At this point, you're probably wondering why I'm writing about all of this on a food blog. Well, here it is. The theme of our first episode is "Spicing Up Your Curb Appeal in Winter." And so I came up with a drink I call the "Spicy Curb A-peel." With hints of honey, apple, ginger and cinnamon, it's the perfect cocktail for entertaining guests and making them feel warm and cozy in your home during the winter months. As an added bonus, it is made from local and/or artisanal products, including Onyx Moonshine from East Hartford, CT and Yellow Ginger Simple Syrup from Sumptuous Syrups of Vermont.

And while I'll give you the recipe (below), I sure hope you'll check out Real Estate Resource, which is airing on WHCTV every Thursday in January at 8:00. If you don't live in West Hartford, you can stream it when it airs online at this website, or you can watch it ON DEMAND HERE.

Stay warm, and cheers!

Spicy Curb A-peel
makes two drinks

2 ounces Onyx Honey Apple Infusion Moonshine
1/2 ounce Sumptuous Syrups Yellow Ginger (or other ginger-infused simple syrup)
4 ounces hard apple cider (I used Angry Orchard's Apple Ginger for added ginger flavor)
1/4 cup granulated sugar
1/4 teaspoon cinnamon
curled apple peel, cinnamon stick, or apple slice for garnish

Fill a cocktail shaker with ice. Add moonshine, syrup and hard cider. Stir (don't shake because the hard cider is carbonated). Pour a little of the leftover cider into a small bowl or dish, and the sugar and cinnamon (stirred to combine) into another. Dip the rim of a martini glass first in the cider, then in the cinnamon sugar to coat the rim and allow the cinnamon sugar to stick. Repeat with second glass. Strain cocktail into glasses and garnish as desired.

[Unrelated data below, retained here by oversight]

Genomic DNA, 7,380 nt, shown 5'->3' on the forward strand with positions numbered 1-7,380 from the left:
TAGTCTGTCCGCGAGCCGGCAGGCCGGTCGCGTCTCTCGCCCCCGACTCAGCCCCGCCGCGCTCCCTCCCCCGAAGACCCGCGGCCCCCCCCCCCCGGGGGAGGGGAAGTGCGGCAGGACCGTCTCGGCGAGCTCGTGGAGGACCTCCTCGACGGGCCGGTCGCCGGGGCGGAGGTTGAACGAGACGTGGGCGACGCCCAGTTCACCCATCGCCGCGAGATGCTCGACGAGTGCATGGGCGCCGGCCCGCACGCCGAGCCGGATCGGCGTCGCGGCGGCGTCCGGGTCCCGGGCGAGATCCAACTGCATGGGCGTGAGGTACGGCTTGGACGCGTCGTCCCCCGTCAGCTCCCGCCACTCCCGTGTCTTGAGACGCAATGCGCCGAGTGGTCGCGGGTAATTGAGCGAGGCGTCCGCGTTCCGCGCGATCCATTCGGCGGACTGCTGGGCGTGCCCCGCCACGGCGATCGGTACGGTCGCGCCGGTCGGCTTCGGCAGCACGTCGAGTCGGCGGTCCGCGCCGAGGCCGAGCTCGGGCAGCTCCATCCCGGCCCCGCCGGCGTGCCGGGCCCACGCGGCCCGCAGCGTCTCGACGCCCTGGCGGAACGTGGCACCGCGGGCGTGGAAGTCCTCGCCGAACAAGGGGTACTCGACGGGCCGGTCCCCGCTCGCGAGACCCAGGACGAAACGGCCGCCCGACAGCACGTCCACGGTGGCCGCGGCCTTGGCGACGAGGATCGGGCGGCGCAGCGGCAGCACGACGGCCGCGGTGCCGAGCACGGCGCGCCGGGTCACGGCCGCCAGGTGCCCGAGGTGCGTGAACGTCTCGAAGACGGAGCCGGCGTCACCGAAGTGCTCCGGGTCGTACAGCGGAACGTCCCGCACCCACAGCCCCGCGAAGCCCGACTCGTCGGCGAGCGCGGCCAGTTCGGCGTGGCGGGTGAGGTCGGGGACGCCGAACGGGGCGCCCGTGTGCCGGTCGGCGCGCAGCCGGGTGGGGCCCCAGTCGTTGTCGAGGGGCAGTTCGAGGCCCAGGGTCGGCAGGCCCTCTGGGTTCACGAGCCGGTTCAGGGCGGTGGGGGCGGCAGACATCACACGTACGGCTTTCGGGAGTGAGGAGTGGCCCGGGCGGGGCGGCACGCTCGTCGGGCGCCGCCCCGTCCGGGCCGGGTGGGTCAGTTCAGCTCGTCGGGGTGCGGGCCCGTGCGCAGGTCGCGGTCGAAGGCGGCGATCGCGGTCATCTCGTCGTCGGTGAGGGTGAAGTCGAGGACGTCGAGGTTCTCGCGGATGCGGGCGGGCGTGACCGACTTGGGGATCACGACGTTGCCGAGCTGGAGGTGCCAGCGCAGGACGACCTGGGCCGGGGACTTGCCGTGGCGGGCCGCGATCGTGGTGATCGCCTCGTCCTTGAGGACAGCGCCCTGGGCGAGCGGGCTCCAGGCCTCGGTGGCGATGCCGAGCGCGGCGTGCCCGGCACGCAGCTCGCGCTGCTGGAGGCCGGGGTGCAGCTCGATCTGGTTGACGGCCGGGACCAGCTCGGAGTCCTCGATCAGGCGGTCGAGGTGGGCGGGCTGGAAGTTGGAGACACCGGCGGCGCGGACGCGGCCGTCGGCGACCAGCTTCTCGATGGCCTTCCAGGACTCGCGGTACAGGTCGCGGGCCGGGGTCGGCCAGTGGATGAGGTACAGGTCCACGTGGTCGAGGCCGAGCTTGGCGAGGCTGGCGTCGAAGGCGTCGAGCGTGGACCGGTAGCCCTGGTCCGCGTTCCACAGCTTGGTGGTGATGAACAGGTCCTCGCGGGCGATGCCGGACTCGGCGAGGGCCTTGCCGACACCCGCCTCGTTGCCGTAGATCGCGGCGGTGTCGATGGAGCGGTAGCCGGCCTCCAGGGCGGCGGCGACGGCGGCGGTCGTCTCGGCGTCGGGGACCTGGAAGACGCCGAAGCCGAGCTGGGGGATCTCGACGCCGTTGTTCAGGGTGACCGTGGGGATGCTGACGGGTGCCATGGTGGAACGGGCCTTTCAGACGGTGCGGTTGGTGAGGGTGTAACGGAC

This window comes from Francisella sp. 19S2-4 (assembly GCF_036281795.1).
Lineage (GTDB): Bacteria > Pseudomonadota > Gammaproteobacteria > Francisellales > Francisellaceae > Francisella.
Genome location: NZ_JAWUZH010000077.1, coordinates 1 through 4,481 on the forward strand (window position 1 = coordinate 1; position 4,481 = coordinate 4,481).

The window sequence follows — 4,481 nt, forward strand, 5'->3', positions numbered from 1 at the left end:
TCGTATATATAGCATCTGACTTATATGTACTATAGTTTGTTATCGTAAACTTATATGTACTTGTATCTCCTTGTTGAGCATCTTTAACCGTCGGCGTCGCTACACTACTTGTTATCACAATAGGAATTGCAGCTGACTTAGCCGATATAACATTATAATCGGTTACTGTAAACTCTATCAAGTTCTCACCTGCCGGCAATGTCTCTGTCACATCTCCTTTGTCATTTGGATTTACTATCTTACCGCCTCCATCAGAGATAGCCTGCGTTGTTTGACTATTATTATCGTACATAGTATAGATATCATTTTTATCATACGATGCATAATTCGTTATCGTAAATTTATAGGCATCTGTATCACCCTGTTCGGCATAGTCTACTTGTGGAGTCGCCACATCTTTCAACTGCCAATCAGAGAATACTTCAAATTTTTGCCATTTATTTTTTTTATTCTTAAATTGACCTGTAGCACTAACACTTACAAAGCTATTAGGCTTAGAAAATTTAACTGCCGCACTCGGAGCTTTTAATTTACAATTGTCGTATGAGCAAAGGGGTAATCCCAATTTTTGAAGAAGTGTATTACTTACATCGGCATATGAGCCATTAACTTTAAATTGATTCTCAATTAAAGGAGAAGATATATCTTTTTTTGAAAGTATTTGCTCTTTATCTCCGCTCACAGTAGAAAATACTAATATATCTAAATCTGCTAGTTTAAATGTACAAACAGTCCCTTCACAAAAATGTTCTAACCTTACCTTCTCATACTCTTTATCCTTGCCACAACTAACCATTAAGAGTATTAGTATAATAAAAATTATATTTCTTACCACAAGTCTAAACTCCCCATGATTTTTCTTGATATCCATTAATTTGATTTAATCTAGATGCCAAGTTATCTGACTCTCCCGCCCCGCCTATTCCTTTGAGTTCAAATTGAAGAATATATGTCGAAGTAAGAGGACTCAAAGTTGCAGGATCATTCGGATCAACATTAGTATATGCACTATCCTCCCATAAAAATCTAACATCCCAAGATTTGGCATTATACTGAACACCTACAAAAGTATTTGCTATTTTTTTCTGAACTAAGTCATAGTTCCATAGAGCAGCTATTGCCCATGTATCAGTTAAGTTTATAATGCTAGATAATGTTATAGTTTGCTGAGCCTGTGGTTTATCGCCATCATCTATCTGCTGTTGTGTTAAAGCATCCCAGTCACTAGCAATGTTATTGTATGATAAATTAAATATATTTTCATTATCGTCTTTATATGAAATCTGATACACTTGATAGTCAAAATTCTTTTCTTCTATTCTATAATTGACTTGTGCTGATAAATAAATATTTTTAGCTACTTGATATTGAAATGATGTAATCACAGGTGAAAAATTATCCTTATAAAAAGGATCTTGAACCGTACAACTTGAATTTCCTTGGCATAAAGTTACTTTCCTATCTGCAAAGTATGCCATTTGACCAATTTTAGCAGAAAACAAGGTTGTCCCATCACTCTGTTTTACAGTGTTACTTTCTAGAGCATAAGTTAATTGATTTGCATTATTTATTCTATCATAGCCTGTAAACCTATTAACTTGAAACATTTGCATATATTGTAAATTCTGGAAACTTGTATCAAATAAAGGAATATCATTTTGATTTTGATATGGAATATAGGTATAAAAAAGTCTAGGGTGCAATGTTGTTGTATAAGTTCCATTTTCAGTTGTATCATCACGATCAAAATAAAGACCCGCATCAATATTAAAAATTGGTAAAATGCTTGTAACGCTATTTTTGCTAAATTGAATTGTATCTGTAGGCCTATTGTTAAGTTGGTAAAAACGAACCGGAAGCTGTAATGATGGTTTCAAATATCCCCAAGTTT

Aligot is a Waffle No-No

Aligot Waffles? No!

Aligot is the fancy French word for cheesy mashed potatoes. We made a batch (recipe here) as a side to go with our New Year's Eve Cornish game hens and had plenty left over. Skip to New Year's morning. We were hankering for a big breakfast to go with our mimosas and thought about the leftover stuffing waffles we always make on the-day-after-Thanksgiving. We wondered: couldn't we make Aligot waffles? And wouldn't they be the most delicious potatoes we ever ate, all crispy and cheesy and amazing The answer? Nope. It didn't work at all. And while the rest of our breakfast was good, cleaning the waffle iron did not make for a fun New Year activity. 

Stuffing Waffles? Yes!


New Year's "Challenge" Accepted: Creole Bread Pudding Soufflé

Amy writes:

2014 was a crap year and I'm glad it's over. It started with the death of a good friend of ours and didn't ever really improve that much. There were plenty of problems, lots of losses, and several stresses. I know I could have, should have, turned all that negative energy into creative cooking but I didn't. I stopped caring what, or even if, we ate. We did a lot of heat-n-eat and take-out. I stopped cooking, and I stopped writing about it.